There is however, something perplexing about this co-dependant relationship between man and dog that has evolved over thousands of years. John Archer, a psychologist at the University of Central Lancashire, argues that being attached to animals actually “poses a problem” to human welfare, from an evolutionary perspective. Archer states that the root of this problem is the ability pets have to manipulate the same instincts and responses that have evolved to facilitate human relationships, “primarily (but not exclusively) those between parent and child.” Thus making them the equivalent of social parasites; species that inject themselves into the social systems of other species and thrive there. And apparently dogs are kings of the parasite jungle, as they are able to show a range of emotions – love, anxiety, curiosity – and thus trick us into thinking they possess the full range of human feelings.

So basically little Max over there with his sad puppy dog face and heart melting eyes is actually a sly, conniving, evil monster!?! I don’t know whether to be impressed by this genius or sob over this stunning treachery.

Thinking about it deeper, there is no place more evident of how deep this heinous canine manipulation runs than here in America. The relationship Americans have with their pets is very different, and may seem very peculiar to most of us Kenyans. When it comes to dogs. they are most often purchased to become part of the family, not to be delegated as guard dogs. Here it is not unusual to bring these furry beings to work or to the bar, to spend more money grooming them than you do grooming yourself, to let them eat with you in your kitchen and allow them to sleep next to you in your own bed. Here you may find with increasing regularity, news segments (yes, news) devoted to clips of dogs being dogs:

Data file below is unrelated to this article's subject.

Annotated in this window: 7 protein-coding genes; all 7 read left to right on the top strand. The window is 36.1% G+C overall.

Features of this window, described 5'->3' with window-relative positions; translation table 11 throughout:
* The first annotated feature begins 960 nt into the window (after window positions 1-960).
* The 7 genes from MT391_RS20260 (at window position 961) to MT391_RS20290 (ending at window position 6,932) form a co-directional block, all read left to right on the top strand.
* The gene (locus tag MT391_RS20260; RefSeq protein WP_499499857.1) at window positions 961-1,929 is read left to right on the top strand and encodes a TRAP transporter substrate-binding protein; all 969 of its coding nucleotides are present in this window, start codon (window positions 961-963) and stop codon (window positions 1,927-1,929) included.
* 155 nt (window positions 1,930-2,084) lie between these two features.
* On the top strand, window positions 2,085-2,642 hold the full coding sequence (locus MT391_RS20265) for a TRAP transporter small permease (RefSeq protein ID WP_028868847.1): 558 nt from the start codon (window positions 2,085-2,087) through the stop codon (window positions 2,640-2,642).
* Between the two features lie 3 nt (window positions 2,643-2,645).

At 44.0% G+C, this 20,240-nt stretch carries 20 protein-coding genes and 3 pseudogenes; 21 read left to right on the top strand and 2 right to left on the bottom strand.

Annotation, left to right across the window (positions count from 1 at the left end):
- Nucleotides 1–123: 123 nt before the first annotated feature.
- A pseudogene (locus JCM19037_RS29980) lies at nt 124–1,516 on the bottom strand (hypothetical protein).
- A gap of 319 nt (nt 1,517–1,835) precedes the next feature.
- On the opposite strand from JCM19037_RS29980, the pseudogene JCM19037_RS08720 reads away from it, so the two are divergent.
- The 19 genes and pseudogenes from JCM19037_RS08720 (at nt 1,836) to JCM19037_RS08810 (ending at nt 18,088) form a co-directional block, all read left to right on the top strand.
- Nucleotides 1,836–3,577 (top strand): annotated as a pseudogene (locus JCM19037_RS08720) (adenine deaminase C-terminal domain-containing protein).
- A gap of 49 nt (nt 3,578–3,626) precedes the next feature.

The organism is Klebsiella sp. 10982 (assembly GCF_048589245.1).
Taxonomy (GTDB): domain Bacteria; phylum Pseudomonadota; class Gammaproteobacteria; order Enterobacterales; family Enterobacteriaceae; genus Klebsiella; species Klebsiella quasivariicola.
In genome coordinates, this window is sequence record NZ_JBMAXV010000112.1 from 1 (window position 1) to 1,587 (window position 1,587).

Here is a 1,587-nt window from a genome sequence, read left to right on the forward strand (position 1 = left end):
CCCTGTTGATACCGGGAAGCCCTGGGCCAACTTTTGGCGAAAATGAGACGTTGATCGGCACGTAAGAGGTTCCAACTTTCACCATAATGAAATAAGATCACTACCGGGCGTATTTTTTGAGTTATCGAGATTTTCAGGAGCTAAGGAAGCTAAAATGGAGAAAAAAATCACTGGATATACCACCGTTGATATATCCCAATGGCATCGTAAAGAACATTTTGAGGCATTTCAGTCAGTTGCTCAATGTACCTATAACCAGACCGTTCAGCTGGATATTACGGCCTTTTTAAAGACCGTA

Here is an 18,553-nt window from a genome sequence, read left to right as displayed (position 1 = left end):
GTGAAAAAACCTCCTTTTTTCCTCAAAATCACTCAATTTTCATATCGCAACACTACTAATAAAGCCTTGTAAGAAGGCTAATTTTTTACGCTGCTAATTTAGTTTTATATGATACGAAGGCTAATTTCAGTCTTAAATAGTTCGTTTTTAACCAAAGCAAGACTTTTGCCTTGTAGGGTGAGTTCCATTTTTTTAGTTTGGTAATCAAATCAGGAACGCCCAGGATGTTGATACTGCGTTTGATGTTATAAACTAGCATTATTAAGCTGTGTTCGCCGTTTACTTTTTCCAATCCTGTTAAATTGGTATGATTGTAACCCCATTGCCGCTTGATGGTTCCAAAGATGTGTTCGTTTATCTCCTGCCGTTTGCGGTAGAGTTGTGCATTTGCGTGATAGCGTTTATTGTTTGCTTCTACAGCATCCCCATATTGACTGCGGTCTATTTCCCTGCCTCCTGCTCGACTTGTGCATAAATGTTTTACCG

Anchorman: And now we have a clip of a YouTube video that has garnered over thirty million views.

This is Mishka, the talking husky………ohhh my goodness, I can’t believe it! Mishka just barked ‘I love you!’ AhhhhMAAZINGG!!!

(Ed. Note: Actually Mishka is indeed amazing, see end of article.)

Now in populated urban dwellings, where encounters with strangers are plentiful yet companionship is f leeting, it is no wonder that pets can morph into ostensibly human versions of best friends, sons or daughters. But there is another side to being a dog owner or dogler in a densely populated area that creates a very fascinating conundrum.